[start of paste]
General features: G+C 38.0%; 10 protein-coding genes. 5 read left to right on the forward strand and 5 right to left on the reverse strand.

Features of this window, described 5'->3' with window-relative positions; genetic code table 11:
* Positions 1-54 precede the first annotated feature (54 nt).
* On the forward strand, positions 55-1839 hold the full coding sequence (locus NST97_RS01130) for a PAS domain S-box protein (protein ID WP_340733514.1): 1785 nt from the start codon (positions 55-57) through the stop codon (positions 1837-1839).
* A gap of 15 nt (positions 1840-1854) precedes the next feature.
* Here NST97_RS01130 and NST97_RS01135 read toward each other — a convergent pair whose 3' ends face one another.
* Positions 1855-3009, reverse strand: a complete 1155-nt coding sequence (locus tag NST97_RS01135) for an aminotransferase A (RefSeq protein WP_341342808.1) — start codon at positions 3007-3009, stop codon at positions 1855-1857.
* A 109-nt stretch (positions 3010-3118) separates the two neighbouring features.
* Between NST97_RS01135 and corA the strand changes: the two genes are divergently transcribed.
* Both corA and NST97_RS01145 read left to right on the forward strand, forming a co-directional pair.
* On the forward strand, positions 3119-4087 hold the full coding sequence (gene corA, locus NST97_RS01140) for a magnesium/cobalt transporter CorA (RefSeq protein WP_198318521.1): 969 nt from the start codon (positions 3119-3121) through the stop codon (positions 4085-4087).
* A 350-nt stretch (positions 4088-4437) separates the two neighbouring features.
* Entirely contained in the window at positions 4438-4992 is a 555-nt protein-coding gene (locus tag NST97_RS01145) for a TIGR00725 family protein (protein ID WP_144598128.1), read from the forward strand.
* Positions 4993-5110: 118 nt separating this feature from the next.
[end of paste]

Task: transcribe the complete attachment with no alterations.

General features: G+C 38.0%; 10 protein-coding genes. 5 read left to right on the forward strand and 5 right to left on the reverse strand.

Features of this window, described 5'->3' with window-relative positions; genetic code table 11:
* Positions 1-54 precede the first annotated feature (54 nt).
* On the forward strand, positions 55-1839 hold the full coding sequence (locus NST97_RS01130) for a PAS domain S-box protein (protein ID WP_340733514.1): 1785 nt from the start codon (positions 55-57) through the stop codon (positions 1837-1839).
* A gap of 15 nt (positions 1840-1854) precedes the next feature.
* Here NST97_RS01130 and NST97_RS01135 read toward each other — a convergent pair whose 3' ends face one another.
* Positions 1855-3009, reverse strand: a complete 1155-nt coding sequence (locus tag NST97_RS01135) for an aminotransferase A (RefSeq protein WP_341342808.1) — start codon at positions 3007-3009, stop codon at positions 1855-1857.
* A 109-nt stretch (positions 3010-3118) separates the two neighbouring features.
* Between NST97_RS01135 and corA the strand changes: the two genes are divergently transcribed.
* Both corA and NST97_RS01145 read left to right on the forward strand, forming a co-directional pair.
* On the forward strand, positions 3119-4087 hold the full coding sequence (gene corA, locus NST97_RS01140) for a magnesium/cobalt transporter CorA (RefSeq protein WP_198318521.1): 969 nt from the start codon (positions 3119-3121) through the stop codon (positions 4085-4087).
* A 350-nt stretch (positions 4088-4437) separates the two neighbouring features.
* Entirely contained in the window at positions 4438-4992 is a 555-nt protein-coding gene (locus tag NST97_RS01145) for a TIGR00725 family protein (protein ID WP_144598128.1), read from the forward strand.
* Positions 4993-5110: 118 nt separating this feature from the next.